Organisation of Asthma in Primary Care, Quality of Life and Sex-related Aspects in Asthma Outcomes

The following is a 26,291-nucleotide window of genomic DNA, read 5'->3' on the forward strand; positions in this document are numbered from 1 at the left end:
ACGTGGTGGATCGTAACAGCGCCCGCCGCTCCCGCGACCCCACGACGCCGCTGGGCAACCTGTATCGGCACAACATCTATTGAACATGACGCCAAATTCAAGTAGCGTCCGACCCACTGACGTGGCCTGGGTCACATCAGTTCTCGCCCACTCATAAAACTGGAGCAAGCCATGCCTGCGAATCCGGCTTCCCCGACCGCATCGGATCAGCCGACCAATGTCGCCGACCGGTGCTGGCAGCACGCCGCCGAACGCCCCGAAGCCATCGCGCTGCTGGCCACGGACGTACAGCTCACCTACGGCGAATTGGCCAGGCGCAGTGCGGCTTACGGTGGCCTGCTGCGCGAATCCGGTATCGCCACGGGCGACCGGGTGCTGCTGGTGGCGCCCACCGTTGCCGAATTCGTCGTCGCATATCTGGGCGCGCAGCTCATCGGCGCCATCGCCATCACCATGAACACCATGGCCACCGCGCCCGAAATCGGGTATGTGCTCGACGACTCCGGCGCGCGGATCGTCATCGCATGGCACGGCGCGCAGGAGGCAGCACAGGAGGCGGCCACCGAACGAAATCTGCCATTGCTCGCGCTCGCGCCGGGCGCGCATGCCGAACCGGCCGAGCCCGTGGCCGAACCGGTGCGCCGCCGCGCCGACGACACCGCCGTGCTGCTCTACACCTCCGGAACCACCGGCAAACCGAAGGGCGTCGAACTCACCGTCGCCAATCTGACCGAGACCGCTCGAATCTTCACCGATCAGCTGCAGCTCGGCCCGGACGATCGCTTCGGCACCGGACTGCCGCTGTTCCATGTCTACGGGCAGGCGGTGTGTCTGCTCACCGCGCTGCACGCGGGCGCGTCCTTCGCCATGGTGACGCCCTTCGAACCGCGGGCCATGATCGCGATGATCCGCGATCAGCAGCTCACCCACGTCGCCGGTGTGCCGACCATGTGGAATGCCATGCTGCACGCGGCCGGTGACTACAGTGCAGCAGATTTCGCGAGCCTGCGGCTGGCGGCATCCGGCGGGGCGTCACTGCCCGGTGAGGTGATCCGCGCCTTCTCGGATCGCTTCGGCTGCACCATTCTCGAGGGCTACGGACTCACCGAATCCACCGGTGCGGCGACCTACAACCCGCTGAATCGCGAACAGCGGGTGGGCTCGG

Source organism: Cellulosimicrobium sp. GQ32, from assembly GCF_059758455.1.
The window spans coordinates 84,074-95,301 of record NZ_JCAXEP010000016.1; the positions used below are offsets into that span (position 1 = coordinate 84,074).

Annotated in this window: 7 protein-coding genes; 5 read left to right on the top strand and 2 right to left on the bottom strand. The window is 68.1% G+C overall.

Abstract: Objectives: To investigate the organisation of asthma care in primary care and evaluate outcomes for patients attending primary care centres with and without asthma clinics.Other objectives were to study the association between quality of life and asthma control in patients in primary care and to analyse sex differences regarding asthma outcomes related to menopausal status.Material and methods: Cross-sectional surveys and a patient record study.Results: Of all the primary health care centres, 77% had a spirometer and 53% an asthma clinic. At centres with asthma clinics 77% of the patients reported sufficient knowledge of asthma as compared with 65% at centres without asthma clinics (p<0.001). With more time allocated for the nurse, 44% of patients achieved asthma control as compared with 27% at asthma clinics with less time (p<0.003). Patients using short-acting beta-2 agonists more than twice in the last week had clinically significant lower MiniAQLQ scores (5.17 versus 5.91). This finding also held for night awakenings during the previous week (4.42 versus 5.86), courses of oral corticosteroids (5.26 versus 5.64) and reported emergency consultations during the last six months (4.85 versus 5.71). Premenopausal women had significantly lower total MiniAQLQ scores than men in the same age group (5.44 versus 5.89, p<0.001), while no difference was found between postmenopausal women and men of similar ages. The adjusted odds for premenopausal women for asthma exacerbations was 2.0 (95%CI 1.22-3.43) as compared with men in the same age group. No differences were found when comparing postmenopausal women with men of similar ages.Conclusions: Half the primary health care centres had an asthma clinic and the majority had access to a spirometer. Patients at primary health care centres with asthma clinics reported better knowledge of their disease, and asthma control is more often achieved if the nurse is allocated more time. Achieving asthma control is associated with better quality of life in patients in primary care. Premenopausal women had lower quality of life and less often asthma control then men of the same ages, while no corresponding difference was found between postmenopausal women and men of similar ages.
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